The amount of online resources for graphic designers in today’s connected world is astounding. Yes, graphic design is a professional skill, but these days, graphic designers don’t necessarily need to go to college to be successful. There are so many websites that offer information, tutorials, and certification courses. If college is more your style, and you want that prestigious accreditation, there are online options for that as well.
Choosing to study online is beneficial for a lot of reasons, but mainly because of the variety and number of courses to choose from. You can select any class in any subject you can think of, go for a full degree program, and anything in between (these days you can find anything from a professional electrical engineering degree online to a graduate certificate in the puppet arts! Almost anything is possible). Another main benefit is that you can continue working while you study since online courses are flexible and you can work them around your schedule. Don’t worry about losing touch with the industry while you study – you can do both at the same time.
If you just want to refresh a few skills or maybe get up to date on new techniques, there are a lot of websites that post tutorials to help people in your situation. Some require subscriptions, but some are free, which makes this a great way to learn on the fly. There’s a section for tutorials on this website, as well as tons of comprehensive videos on Lynda and Skillshare, to name some popular examples. YouTube is also full of tutorial accounts to get you started or to answer quick questions you may encounter on while working on a project.
4. The volume of available work
The Internet is highly visual, and imagery is literally everywhere you look online. From memes to advertisements to photos, everything on the Internet is the product of design, and most of it was created by a designer.
All brands and companies need some kind of visual branding now to be heard online. This means there are a lot more companies looking for graphic design work for platforms like social media, websites, and to sell merchandise like clothing and accessories on their e-commerce platforms. This is all in addition to traditional advertising efforts, like print materials and advertising, and outdoor advertising on billboards or transit shelters. The exposure that comes from good design work online makes a huge difference in how the company is viewed by the public, and most – if not all – brands understand and respect the work of a quality graphic designer.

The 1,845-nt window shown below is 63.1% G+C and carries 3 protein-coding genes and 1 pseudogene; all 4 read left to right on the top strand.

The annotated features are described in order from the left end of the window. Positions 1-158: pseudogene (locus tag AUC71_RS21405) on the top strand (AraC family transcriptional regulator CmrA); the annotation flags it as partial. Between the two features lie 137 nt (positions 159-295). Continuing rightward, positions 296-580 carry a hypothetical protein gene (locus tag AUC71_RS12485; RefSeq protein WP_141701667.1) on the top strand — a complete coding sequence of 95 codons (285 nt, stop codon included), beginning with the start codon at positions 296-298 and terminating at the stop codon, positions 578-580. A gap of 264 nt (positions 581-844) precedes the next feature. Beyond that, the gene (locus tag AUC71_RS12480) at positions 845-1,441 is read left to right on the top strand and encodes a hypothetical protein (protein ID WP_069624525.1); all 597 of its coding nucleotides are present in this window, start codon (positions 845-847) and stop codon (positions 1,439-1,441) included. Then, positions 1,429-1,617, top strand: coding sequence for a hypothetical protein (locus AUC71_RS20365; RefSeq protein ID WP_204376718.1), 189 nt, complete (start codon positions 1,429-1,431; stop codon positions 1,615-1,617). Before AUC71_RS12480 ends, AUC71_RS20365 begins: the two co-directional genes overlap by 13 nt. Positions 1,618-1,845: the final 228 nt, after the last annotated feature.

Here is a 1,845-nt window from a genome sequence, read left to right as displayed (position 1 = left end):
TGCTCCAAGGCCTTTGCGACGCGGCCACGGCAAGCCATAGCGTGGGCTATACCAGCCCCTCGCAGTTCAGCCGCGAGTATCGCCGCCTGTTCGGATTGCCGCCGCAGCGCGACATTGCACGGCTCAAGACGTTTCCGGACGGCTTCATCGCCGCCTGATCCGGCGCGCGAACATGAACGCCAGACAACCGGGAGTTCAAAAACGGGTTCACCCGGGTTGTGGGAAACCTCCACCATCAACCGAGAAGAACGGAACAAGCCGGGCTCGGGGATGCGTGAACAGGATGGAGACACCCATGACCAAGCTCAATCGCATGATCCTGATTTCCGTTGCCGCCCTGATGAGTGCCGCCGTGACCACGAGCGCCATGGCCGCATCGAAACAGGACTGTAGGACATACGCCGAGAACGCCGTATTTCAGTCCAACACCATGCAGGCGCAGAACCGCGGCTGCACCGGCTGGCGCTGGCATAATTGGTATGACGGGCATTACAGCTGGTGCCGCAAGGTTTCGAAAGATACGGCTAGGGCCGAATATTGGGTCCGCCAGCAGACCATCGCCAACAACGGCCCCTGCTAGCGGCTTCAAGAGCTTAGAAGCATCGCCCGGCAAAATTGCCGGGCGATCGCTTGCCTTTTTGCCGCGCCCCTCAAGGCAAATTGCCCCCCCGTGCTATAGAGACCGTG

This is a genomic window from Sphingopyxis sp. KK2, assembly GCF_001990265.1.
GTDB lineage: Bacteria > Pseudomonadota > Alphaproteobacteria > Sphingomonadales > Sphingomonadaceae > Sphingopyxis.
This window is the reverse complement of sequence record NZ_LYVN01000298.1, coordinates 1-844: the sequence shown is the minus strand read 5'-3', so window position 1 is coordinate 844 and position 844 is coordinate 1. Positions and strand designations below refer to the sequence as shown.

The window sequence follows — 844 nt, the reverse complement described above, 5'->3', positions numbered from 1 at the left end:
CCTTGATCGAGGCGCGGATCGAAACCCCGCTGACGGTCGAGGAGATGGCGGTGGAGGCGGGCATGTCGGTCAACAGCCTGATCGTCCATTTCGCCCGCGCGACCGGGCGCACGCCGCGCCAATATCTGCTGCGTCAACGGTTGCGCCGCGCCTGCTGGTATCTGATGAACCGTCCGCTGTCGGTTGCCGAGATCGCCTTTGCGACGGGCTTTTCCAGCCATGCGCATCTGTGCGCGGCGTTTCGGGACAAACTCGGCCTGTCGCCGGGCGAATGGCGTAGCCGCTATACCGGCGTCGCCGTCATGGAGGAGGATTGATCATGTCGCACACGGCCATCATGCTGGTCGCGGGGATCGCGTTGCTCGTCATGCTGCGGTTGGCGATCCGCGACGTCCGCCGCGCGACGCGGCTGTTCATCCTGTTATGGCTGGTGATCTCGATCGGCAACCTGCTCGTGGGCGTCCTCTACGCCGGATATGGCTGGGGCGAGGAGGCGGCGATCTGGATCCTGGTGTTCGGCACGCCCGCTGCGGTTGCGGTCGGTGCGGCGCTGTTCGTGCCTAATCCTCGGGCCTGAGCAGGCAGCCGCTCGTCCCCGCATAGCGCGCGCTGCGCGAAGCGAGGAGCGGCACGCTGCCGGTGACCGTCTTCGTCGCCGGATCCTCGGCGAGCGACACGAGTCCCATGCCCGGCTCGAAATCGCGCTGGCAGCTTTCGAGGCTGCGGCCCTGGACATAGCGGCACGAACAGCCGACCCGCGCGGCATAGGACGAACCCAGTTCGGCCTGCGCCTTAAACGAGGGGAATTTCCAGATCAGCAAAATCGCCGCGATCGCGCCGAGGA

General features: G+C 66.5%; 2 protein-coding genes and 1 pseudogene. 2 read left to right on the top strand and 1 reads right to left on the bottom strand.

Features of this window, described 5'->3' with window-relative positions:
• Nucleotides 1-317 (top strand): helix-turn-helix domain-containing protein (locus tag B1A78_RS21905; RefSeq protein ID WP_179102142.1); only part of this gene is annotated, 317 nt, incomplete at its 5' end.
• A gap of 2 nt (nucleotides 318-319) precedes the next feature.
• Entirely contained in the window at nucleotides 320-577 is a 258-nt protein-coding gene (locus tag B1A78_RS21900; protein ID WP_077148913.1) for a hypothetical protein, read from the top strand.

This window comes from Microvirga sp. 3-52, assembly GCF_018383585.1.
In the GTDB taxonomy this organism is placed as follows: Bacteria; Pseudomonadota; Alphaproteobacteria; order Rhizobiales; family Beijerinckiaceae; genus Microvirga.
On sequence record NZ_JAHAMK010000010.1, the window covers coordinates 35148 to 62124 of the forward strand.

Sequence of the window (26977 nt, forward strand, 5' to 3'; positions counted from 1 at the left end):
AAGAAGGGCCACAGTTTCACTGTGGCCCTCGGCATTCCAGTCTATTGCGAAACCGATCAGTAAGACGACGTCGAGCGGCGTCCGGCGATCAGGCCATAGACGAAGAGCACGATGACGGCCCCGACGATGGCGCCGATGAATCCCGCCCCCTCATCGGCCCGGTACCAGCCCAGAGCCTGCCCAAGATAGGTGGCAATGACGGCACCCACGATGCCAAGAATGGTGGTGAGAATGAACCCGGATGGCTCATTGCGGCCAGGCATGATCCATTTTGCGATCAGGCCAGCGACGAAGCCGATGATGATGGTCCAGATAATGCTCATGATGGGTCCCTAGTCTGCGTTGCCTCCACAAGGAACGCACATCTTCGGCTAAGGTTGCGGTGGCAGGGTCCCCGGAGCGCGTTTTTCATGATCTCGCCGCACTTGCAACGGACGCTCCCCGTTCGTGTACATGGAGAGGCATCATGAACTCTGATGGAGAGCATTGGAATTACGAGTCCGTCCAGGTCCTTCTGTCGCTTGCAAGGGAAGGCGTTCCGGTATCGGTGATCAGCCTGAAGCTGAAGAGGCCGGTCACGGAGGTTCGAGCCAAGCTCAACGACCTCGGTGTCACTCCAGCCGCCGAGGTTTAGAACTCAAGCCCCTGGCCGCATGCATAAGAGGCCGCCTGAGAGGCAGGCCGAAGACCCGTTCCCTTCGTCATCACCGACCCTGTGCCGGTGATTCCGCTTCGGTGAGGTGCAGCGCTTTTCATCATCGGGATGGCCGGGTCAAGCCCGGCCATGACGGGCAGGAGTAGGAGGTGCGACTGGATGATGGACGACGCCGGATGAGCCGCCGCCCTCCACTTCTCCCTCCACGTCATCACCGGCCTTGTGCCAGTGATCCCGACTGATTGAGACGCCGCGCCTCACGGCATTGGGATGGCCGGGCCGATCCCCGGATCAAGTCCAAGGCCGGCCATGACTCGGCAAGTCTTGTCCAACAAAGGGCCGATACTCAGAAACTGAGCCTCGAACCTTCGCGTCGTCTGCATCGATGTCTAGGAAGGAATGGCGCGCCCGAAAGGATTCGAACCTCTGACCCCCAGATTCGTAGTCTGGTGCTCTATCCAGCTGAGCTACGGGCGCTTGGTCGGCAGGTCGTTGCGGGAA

5. Job postings
The Internet has also revolutionized how artists and designers find work and how people post jobs seeking artists and designers. Job aggregate websites like LinkedIn and Monster.com make it simple to connect with recruiters or apply for full- or part-time postings with the click of a button. For those who want to freelance, there are community-based websites like Dribbble and Upwork to network and share your portfolio with people browsing and looking to hire. These websites do have a bit of a learning curve, but eventually, pay off with the amount of exposure you can receive as a freelance artist. For those looking to hire freelancers, it makes it incredibly quick and easy to browse through portfolios and find the right artist for the job.